Chocolate is a beloved treat enjoyed worldwide but holds significant cultural importance for many cultures. In Belize, the cacao plant used to make chocolate has a rich history and cultural significance for the Maya. Chocolate played a vital role in ceremonial beverages and ritual offerings for the ancient civilization, and their descendants still use the cocoa plant today to create some of the best artisanal chocolate.
Archaeological evidence suggests that Belize was the earliest hub for cacao cultivation, with the Maya drinking cacao beverages as far back as 600 BCE. Spouted ceramic vessels, excavated intact at the archaeological site of Colha in Belize, still contain cacao residue. Cacao wood charcoal dating to the same period (600 BCE to 250 CE) has also been found at several regional sites.
Belize has a long history of cacao production, with nearly a dozen artisan chocolate companies taking cacao from bean to bar. Small farmers in the country’s southern regions are responsible for most of the production, and the cocoa produced in Belize is valued as a fine-flavored product that fetches a premium price in world markets. While some of the raw cocoa is exported, artisanal chocolatiers process and locally market various authentically made Belizean chocolate products.
Have you ever wondered how chocolate is made? How do cacao beans turn into those delicious bars, drops, squares, bonbons, and truffles? First, the cacao pods (fruit) are picked from the tree, and then the seeds are removed by cracking the pods open. Each pod contains approximately 50-60 cacao beans surrounded by a thick, delicious pulp. The beans are then fermented and sun-dried before being roasted. The next step depends on the production level, but traditionally, in Maya communities, the bean shells are cracked, and the nibs are ground using an old-fashioned metate grinder. The metate has a super heavy stone base and a smaller oblong handle (mano) used to mash and grind the nibs until they form a thick paste. The ground nibs are mixed with sugar and milk, and the cocoa-to-milk/sugar ratio is adjusted to reach the desired taste. The more sugar and milk added, the sweeter and creamier the chocolate. The possibilities for chocolate are endless, including dark chocolate, milk chocolate, white chocolate, and even unique blends that include spices, fruits, and nuts. Belizean artisans also make chocolate wines, powders, soaps, and body scrubs.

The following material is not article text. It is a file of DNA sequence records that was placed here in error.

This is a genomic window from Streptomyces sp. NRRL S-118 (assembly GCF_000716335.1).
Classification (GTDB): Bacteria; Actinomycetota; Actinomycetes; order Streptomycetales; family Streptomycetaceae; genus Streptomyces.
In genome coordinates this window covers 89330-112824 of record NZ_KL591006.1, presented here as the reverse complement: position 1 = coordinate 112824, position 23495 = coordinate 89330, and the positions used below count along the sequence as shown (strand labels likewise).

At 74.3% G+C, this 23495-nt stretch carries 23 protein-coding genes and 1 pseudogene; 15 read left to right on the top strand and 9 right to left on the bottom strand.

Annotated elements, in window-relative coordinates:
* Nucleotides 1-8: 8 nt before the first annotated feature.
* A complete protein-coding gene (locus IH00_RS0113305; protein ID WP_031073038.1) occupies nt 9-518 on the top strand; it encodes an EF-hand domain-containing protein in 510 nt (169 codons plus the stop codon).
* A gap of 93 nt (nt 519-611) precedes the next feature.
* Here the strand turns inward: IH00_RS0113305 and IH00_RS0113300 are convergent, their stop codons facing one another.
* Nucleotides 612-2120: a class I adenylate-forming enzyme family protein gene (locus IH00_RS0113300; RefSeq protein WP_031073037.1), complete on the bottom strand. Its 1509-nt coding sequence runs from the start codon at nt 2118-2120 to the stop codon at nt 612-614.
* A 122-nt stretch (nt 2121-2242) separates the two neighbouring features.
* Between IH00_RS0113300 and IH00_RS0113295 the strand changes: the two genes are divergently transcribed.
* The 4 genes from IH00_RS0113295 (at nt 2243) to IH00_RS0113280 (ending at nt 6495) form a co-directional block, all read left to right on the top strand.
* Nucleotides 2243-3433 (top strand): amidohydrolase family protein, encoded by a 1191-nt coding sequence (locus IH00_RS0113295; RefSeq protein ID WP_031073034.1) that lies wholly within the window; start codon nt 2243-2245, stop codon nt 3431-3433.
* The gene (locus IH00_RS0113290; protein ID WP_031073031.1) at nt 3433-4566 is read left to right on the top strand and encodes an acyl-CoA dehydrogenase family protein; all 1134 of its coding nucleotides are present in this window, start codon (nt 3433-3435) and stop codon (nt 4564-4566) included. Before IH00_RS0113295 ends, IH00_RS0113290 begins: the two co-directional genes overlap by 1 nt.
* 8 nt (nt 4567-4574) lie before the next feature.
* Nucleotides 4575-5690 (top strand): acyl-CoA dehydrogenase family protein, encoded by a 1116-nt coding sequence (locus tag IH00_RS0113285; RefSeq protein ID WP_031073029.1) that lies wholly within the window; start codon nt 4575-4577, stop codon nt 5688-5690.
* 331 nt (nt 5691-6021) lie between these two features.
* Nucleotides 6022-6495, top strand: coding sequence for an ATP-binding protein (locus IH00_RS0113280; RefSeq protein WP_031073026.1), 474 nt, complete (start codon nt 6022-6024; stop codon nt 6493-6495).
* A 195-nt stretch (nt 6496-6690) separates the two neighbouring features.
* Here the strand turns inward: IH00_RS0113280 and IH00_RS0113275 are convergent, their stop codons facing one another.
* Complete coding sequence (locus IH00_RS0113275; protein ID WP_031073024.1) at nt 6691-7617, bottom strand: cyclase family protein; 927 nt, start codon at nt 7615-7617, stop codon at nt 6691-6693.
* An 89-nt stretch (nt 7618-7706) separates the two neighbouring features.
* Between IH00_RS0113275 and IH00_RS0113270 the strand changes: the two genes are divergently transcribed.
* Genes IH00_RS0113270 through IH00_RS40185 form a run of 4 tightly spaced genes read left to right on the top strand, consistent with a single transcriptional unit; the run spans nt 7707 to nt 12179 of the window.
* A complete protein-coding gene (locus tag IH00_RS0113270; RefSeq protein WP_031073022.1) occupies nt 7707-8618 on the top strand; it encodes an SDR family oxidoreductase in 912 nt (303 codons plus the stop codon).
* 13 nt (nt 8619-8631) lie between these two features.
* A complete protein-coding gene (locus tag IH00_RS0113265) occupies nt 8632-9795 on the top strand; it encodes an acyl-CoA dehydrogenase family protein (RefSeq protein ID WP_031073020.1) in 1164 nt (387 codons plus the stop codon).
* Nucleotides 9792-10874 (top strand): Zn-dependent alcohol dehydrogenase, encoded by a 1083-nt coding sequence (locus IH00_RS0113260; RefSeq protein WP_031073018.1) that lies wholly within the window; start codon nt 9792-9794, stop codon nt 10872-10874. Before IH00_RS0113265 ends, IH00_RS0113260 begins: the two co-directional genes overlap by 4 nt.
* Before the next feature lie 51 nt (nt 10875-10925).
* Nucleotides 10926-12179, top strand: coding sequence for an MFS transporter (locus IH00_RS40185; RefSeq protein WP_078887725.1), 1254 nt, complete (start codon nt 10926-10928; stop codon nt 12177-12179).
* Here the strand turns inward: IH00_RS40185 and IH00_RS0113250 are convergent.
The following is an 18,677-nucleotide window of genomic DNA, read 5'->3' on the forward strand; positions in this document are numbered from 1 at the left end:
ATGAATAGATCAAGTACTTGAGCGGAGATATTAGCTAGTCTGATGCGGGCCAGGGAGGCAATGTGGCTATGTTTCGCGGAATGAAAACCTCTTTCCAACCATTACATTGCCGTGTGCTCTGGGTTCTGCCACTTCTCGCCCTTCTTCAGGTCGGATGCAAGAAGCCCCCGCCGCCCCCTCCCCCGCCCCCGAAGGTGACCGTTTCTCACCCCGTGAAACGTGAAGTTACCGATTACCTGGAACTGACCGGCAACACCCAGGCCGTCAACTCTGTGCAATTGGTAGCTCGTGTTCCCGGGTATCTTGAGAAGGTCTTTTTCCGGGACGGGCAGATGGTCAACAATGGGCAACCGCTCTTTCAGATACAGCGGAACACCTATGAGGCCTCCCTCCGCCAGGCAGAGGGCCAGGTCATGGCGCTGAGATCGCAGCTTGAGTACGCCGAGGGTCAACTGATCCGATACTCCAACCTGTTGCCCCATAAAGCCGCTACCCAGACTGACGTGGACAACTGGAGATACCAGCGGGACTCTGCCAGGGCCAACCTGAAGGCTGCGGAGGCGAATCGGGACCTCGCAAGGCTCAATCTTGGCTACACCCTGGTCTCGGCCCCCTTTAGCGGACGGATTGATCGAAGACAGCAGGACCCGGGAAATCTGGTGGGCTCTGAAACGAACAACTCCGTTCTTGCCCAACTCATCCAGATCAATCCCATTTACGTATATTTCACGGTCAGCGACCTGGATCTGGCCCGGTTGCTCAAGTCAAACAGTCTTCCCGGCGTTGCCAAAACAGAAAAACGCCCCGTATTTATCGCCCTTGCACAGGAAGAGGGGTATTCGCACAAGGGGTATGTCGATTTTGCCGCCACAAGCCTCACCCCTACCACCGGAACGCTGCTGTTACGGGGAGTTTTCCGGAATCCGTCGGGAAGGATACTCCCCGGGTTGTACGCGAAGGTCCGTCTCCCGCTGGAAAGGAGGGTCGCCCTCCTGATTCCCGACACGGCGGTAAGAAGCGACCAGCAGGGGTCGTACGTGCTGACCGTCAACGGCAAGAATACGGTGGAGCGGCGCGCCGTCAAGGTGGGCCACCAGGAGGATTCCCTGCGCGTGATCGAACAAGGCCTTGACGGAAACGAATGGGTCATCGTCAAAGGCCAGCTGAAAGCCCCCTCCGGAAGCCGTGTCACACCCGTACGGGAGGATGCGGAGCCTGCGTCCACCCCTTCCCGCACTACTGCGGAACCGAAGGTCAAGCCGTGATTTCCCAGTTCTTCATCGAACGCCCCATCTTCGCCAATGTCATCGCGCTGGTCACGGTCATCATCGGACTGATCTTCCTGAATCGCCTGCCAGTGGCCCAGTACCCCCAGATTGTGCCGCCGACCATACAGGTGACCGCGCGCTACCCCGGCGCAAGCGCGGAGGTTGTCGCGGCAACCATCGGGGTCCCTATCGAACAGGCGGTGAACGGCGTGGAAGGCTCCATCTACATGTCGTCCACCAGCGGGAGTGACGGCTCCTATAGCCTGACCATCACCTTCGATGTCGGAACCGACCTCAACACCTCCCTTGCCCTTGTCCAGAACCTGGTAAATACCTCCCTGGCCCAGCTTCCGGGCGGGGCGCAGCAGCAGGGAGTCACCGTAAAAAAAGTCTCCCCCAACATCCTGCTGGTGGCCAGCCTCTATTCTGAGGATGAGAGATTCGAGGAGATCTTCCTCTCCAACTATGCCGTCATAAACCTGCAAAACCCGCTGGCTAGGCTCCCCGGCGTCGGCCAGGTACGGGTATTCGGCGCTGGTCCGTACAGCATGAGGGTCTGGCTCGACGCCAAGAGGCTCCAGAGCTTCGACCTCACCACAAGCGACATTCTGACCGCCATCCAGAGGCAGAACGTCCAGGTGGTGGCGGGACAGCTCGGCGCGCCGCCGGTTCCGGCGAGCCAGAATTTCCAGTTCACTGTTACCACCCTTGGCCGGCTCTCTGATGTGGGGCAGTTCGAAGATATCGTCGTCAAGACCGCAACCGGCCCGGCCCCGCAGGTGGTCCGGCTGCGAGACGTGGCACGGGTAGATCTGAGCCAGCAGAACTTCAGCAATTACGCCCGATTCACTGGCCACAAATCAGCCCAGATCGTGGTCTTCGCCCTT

Every year, we celebrate the luscious treat of chocolate during the Chocolate Festival of Belize. This fantastic festival grows every year and attracts hundreds of visitors from around Belize and overseas to what we call the Chocolate Capital of Belize, the Toledo District. This year’s festival is held from May 17th to May 19th. The Chocolate Festival of Belize is the perfect reason to visit Southern Belize and the surrounding Toledo District. This annual event brings together what Toledo District offers – history, culture, music, cacao, cuisine, and charm! For more details, visit:

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About the Author: Janelle Cowo

Janelle loves traveling and experiencing new cultures both within and across the border of Belize. She particularly enjoys history and is an avid Science Fiction, Fantasy and Romance reader. What she lacks in stature, Janelle has (and even surpasses) in spirit for adventure. She is willing to try pretty much anything, from daring jumps to new eats. She loves sharing her adventures with her daughter Inori, hoping to encourage her to lead an adventurous life and enjoy the beauty of the world around her. Janelle lives her life according to Mae West quote “You only live once, but if you do it right, once is enough.”

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